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Abs Before or After Your Workout?

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Bodybuilding and Fitness Newsletter 9/14/2022

Should You Work Your Abs at the Beginning or End of Your Workout?

You want to build a solid six pack, and you realize you need to drop your body fat levels and train your abs hard in order to get there, but you’re still not sure just WHEN to exercise your midsection.

In particular, should you work your abs at the beginning or end of your workout?

Let’s take a look a both options so you can decide what is right for you.

The Case for Training Abs First

There are two primary reasons why you might want to train your abs before you do anything else in your workout.

First, since abs lie at the center of your body and help stabilize your torso, they are involved in almost every other exercise that you perform, and they’re also critical for normal movement throughout the day. You’re going to be using your abs during squats, deadlifts, chin-ups, and other big movements, so it makes some sense to think you might want to warm up your midsection to avoid injury.

Ab work is also fairly light, so it can serve as a gentle overall warm-up to help you prepare for the more rigorous exercises to come.

The second reason you might want to train abs first is just to ensure that you actually work them at all. After several sets of the big moves mentioned above, many trainees are inclined to simply skip smaller muscle groups like abs at the end of a workout. Training them first sidesteps this motivational and energy-related problem.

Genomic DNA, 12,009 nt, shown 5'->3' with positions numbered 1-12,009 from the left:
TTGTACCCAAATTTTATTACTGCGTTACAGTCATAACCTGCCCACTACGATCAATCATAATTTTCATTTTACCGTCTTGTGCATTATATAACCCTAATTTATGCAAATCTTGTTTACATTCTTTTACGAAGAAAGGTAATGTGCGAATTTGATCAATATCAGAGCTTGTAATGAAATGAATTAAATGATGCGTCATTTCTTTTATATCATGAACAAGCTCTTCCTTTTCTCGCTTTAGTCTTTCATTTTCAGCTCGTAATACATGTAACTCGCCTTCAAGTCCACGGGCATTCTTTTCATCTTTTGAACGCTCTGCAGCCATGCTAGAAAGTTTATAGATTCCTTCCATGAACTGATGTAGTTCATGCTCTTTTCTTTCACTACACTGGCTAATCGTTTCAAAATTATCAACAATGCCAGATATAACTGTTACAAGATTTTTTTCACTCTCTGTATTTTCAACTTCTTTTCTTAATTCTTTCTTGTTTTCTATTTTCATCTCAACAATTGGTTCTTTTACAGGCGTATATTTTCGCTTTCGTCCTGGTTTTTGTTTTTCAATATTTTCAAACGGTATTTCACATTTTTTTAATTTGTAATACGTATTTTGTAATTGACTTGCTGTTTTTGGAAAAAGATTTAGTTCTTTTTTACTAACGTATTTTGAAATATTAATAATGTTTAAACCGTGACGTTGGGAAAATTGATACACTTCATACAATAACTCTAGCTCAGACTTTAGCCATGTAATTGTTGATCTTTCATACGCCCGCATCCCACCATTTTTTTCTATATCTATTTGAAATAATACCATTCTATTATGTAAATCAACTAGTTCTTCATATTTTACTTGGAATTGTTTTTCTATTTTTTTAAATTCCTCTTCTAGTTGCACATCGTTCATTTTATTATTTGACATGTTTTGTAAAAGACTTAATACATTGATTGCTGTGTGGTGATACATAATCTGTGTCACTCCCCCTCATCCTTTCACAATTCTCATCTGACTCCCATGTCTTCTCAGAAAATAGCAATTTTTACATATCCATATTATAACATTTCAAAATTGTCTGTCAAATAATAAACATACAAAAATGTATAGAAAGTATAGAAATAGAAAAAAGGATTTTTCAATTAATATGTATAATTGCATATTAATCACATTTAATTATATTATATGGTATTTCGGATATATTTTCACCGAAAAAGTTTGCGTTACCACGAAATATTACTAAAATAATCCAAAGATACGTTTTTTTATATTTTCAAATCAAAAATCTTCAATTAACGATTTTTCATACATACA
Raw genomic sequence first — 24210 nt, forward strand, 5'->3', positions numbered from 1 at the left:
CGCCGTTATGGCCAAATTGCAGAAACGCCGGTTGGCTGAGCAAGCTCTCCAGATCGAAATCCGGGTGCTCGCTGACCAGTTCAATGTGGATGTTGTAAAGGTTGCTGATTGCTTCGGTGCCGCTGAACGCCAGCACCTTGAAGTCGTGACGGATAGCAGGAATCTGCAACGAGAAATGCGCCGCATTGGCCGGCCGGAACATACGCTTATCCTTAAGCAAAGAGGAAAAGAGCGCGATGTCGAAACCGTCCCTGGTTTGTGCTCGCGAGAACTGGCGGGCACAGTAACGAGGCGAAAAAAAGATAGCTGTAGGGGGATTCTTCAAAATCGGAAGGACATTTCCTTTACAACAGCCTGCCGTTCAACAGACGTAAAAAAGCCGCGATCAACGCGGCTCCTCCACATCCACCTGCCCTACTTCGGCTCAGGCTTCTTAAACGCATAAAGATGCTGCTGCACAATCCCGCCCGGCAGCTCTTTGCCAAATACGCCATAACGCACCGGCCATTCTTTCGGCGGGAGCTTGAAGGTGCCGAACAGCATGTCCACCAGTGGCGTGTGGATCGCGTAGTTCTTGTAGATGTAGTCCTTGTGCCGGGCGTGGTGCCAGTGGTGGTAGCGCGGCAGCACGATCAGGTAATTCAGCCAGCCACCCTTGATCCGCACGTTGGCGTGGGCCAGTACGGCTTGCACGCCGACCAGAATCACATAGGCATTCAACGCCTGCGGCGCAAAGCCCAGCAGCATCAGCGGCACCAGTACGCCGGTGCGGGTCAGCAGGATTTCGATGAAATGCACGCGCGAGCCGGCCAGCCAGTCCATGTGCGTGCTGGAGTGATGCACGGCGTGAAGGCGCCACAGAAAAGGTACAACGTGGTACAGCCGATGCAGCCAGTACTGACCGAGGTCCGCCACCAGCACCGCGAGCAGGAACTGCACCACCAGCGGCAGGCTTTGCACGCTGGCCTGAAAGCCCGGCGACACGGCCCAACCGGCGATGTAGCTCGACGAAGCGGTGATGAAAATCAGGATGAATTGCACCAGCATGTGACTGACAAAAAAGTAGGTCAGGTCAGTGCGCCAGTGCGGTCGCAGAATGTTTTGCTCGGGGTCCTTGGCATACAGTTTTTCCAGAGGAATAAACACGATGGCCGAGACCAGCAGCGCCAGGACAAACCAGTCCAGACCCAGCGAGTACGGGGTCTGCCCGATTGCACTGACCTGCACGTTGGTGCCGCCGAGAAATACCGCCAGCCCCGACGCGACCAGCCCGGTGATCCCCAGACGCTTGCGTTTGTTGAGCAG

The Case for Training Abs Last

The major drawback in training abs first is the same idea that might motivate you to do so in the first place: they are involved in almost every other movement you do.

By working your midsection at the beginning of your routine, you risk fatiguing your abs to such an extent that they can’t help as much as they should during the big mass-builders. This can limit your poundages AND potentially make you more susceptible to injury. Strong abs keep your spine aligned and your abdominal structures in place during heavy exercise, so any weakness can lead to problems.

By training your abs last, you keep them as strong as possible during the bulk of your workout and then provide direct stimulus to them when they are already warmed up and pre-fatigued.

What’s Best?

Both approaches to ab timing have merit, but caution should win the day most of the time. Your abs are a small but vital muscle, and you need them to be strong and fresh for the major movements that will lead you to real gains in your physique development.

And, the truth is that many very strong men are able to develop very good abs with little or NO direct abdominal exercise.

For these reasons, it makes sense to train your abs LAST as a general rule. Feel free to move them up in the exercise order occasionally, but be careful. Realize you may need to adjust your training poundages OR change your exercise selection for other bodyparts to avoid injury.

Training abs at the end of your routine, though, should work well for the majority of trainees.

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